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Casualty briefs

Jan 30, 2017 02:59 PM

Zumwalt loses propulsion, hits Panama Canal wall
USS Zumwalt, dubbed the “stealth ship” for its unusual design and ability to elude enemy radar, lost propulsion and struck a lock wall in the Panama Canal, scraping its hull.

The incident in November marked the third engineering casualty for the new 610-foot DDG 1000, built by Bath Iron Works in Bath, Maine, and delivered to the Navy last May.

The U.S. Naval Institute reported Zumwalt’s Panama Canal casualty occurred after seawater leaked from failed lube oil chillers, damaging bearings that connect the ship’s complex propulsion system to its drive shafts. A similar incident occurred in September, according to the USNI, and the ship also had another engineering problem after its Oct. 15 commissioning.

Both of the drive shafts locked during the Panama Canal passage and the transit had to be completed with tugs.

Zumwalt, which was en route to its home port of San Diego, underwent repairs at a former U.S. naval station in Panama and resumed its voyage on Nov. 30. The ship arrived at its destination on Dec. 8.

Naval officials and a Bath Iron Works spokesman declined to comment on the Panama Canal incident.

Bulker loses propulsion, grounds in Columbia River
A loaded bulk carrier lost propulsion and ran hard aground in the Columbia River, punching a hole in the ship’s forward hull below the waterline.

The 738-foot Nenita was outbound from Kalama, Wash., when it left the channel and grounded along a river bend near Skamokawa, Wash., with a Columbia River Pilot on board. The incident occurred at 0321 on Nov. 19.

The bulker’s crew isolated the flooding to the ship’s forepeak, according to the Coast Guard. The tugs P.J. Brix and Willamette helped pull Nenita free after dawn on Nov. 19.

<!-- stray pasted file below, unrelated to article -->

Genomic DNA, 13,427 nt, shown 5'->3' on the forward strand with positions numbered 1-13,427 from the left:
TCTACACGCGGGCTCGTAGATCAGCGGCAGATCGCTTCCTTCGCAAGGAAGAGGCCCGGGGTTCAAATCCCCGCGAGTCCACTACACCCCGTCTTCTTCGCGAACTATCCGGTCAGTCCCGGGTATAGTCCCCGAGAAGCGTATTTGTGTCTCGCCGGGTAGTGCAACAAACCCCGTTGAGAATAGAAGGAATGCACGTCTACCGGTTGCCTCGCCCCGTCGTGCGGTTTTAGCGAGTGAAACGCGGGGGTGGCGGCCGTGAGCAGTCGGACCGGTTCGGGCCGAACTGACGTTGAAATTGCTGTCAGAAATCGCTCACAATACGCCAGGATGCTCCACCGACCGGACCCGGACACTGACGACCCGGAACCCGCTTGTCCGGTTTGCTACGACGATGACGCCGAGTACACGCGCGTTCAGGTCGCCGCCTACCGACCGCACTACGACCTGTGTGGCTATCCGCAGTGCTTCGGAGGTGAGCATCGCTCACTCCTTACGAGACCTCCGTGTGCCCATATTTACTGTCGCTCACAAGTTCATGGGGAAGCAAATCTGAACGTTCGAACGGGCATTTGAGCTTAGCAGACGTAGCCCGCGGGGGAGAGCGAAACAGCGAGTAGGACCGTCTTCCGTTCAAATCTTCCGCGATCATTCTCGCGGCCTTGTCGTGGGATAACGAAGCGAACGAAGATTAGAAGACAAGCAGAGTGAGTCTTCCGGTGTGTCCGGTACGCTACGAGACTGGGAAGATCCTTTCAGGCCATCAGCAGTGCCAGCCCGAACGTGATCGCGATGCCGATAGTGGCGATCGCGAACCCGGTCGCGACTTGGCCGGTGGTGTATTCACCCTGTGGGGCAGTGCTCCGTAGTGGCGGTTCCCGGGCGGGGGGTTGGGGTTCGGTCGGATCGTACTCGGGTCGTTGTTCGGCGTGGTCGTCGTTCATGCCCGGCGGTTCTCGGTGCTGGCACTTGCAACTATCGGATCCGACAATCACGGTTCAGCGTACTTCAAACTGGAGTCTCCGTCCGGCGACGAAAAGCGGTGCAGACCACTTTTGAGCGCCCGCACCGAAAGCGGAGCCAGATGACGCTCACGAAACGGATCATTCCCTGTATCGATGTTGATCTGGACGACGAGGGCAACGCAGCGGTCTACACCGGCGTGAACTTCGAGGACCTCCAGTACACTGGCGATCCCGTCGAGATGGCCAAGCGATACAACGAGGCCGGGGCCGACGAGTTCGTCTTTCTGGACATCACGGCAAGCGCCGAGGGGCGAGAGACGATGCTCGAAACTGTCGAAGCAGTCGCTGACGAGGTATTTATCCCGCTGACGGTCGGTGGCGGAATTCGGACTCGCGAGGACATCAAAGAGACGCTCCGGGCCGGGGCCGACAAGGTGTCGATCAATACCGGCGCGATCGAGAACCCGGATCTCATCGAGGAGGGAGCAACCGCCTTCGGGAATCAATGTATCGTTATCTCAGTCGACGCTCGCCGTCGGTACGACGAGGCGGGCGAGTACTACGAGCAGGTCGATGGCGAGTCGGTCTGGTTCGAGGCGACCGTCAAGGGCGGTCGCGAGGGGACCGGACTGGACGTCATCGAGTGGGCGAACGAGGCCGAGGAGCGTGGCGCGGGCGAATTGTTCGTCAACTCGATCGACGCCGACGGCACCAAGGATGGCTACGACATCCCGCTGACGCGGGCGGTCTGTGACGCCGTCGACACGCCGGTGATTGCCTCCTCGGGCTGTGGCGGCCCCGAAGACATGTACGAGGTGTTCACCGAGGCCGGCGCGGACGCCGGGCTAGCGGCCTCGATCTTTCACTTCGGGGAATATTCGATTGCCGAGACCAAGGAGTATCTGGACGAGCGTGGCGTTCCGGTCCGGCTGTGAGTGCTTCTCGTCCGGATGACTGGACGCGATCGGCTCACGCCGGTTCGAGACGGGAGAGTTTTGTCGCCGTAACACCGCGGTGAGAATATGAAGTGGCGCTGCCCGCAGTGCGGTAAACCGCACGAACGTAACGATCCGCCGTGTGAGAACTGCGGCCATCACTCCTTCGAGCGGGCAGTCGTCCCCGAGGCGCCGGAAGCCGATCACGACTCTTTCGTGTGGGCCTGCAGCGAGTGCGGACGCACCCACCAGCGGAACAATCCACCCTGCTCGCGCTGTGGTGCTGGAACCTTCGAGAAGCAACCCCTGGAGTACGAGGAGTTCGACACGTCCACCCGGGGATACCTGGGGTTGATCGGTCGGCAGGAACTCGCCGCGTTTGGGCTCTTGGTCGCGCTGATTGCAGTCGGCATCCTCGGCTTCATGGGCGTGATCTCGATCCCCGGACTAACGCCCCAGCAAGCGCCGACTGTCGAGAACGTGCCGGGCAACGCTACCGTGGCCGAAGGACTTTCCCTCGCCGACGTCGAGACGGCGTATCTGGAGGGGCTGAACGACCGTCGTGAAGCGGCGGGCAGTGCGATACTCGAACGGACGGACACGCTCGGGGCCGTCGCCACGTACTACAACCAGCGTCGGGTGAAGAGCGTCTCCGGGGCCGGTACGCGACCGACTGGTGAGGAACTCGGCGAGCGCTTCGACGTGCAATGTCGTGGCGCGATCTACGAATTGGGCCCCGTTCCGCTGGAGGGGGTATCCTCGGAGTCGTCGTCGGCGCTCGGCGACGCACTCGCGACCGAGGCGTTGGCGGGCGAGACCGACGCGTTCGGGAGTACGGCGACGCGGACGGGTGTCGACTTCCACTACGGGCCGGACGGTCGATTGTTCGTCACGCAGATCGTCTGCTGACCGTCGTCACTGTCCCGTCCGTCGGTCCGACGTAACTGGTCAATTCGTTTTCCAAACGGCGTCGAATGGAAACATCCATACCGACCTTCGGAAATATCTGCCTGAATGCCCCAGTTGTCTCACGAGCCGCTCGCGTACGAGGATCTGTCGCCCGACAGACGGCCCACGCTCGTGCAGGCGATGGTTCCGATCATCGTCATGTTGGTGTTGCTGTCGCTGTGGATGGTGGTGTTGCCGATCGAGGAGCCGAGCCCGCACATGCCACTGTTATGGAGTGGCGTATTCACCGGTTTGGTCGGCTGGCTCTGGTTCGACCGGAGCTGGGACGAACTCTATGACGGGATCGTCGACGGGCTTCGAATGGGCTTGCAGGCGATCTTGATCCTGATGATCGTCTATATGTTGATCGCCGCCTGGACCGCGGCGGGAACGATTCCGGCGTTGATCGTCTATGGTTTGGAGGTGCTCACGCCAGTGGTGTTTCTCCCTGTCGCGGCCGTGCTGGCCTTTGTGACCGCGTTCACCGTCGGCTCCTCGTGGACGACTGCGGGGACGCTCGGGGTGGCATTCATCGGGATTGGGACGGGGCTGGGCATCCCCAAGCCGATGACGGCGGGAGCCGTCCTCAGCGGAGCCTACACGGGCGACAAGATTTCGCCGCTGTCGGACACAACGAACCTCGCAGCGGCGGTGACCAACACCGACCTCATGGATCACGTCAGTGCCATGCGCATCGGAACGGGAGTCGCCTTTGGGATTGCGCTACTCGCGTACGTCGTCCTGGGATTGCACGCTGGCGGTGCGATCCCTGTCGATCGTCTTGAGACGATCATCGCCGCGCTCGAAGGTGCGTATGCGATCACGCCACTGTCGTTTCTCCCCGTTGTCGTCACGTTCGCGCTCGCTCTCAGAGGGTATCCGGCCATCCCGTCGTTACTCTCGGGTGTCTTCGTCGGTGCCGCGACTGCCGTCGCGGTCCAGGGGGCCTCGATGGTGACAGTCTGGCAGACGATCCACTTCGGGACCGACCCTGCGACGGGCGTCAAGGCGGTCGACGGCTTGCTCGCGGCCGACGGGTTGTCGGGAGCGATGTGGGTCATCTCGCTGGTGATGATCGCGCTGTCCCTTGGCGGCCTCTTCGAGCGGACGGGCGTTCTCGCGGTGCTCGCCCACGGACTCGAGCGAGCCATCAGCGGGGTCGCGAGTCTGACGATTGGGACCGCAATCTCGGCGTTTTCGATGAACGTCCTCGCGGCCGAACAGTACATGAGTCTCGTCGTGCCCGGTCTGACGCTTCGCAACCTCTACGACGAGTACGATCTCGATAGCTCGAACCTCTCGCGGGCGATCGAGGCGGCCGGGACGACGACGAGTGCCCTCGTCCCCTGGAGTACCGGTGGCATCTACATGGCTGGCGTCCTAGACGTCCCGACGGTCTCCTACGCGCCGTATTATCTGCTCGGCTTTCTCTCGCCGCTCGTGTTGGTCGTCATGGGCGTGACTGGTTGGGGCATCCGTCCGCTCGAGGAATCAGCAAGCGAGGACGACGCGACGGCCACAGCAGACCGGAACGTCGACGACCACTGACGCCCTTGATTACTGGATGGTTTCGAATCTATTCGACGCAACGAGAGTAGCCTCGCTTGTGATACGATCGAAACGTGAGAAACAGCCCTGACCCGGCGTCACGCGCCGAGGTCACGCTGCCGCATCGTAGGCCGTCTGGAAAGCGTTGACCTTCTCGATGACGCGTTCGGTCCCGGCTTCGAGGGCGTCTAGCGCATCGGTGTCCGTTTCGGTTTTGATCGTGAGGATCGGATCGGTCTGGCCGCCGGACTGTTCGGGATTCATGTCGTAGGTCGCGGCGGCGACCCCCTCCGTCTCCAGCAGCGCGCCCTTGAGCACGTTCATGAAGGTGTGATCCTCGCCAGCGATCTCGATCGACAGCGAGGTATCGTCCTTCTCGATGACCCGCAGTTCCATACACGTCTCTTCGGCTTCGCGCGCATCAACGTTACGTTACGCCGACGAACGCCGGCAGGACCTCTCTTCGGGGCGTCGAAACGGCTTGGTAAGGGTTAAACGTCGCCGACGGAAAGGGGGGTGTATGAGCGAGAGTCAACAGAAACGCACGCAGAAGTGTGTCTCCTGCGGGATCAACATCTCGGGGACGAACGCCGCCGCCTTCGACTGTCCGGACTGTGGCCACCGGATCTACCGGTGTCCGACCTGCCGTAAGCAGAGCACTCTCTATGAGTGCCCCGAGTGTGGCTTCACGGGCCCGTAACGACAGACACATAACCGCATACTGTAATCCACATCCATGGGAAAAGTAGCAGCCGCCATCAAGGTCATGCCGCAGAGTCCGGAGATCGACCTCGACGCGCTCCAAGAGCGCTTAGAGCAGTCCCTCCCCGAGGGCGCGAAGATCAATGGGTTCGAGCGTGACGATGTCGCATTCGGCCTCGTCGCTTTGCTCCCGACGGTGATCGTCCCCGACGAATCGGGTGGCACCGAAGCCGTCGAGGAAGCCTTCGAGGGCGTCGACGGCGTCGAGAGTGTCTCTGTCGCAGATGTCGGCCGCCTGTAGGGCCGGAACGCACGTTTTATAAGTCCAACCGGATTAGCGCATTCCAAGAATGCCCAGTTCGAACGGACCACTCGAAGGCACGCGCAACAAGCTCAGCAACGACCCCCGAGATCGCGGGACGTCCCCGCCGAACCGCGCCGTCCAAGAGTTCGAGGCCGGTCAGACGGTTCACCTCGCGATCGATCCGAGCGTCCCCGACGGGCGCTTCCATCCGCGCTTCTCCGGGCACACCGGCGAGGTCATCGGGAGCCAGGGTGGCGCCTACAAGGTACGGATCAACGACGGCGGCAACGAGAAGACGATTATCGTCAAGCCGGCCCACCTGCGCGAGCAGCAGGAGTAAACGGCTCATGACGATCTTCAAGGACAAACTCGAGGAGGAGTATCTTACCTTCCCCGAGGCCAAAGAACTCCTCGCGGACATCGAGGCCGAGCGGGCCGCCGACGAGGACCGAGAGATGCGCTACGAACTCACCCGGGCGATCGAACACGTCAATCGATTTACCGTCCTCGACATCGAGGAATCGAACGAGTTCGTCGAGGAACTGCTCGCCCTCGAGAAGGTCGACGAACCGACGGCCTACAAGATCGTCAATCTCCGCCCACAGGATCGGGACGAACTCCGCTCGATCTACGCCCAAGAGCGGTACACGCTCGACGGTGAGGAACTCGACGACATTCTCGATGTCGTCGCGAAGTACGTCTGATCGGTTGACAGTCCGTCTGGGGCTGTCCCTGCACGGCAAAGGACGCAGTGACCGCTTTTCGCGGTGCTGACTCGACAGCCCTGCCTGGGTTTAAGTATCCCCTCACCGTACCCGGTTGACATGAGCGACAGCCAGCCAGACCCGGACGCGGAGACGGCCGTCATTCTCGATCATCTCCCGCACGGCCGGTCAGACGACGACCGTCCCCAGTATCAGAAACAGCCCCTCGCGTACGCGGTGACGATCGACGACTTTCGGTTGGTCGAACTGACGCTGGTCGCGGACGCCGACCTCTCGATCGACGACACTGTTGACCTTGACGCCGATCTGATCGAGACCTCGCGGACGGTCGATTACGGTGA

Nenita was carrying about 300,000 gallons of high-sulfur fuel, and an oil spill response vessel accompanied the ship during the upriver transit back to Kalama. Coast Guard air crews found no signs of sheening or pollution during the voyage, said Coast Guard Petty Officer 3rd Class Amanda Norcross.

The extent of the hull damage was not disclosed. The Coast Guard and Columbia River Pilots declined to comment on the propulsion issue that preceded the grounding.

Tennessee grounding leads to 42-barge breakaway
Forty-two barges broke away from a downbound towboat on the Mississippi River after the lead barges ran aground at mile marker 770, roughly 20 miles north of Memphis, Tenn.

The 10,500-hp Cooperative Enterprise was guiding the barges, loaded with corn and soybeans, to New Orleans when the grounding occurred on Nov. 19. The barges were in a six-by-seven arrangement, the Coast Guard said.

Cooperative Enterprise retrieved the barges with help from two other towboats. Most of the barges grounded along the riverbank, and all but four were recovered within a day of the accident.

The Coast Guard closed the Mississippi River to all traffic between mile markers 771 and 750 while the barges were recovered. The river fully reopened four days after the accident.

The grounding is still under investigation and the Coast Guard would not comment on the possible cause.

Cooperative Enterprise is operated by an Archer Daniels Midland subsidiary. A company representative did not respond to Professional Mariner’s request for comment.

Dry dock sinks while under tow to Mexico
Authorities are trying to determine why a dry dock being towed from Seattle to a Mexico scrap facility sank 40 miles west of San Francisco.

The 4,200-hp tugboat Ocean Ranger was hauling the 598-foot dry dock YFD 70 to Ensenada, Mexico, on Oct. 25 when the crew noticed the dry dock was listing. It sank at about 0200 the next day in 3,000 feet of water. Hazardous materials had been removed before the vessels departed Seattle and there was no pollution from the incident.

The Coast Guard reported 25-knot winds, 4-foot swells and dense fog at the time of the sinking. The incident is under investigation and the Coast Guard would not discuss a possible cause.

Todd Pacific bought the 71-year-old dry dock from the Navy in 2009. Two years later, Vigor bought Todd Pacific. Vigor stopped using the dock in 2015, said Jill Mackie, Vigor’s senior vice president of public affairs.

Mackie said a marine surveyor inspected the structure before it left Seattle, and that the Coast Guard had approved the voyage. Western Towboat, which operates Ocean Ranger, declined to comment on the incident.

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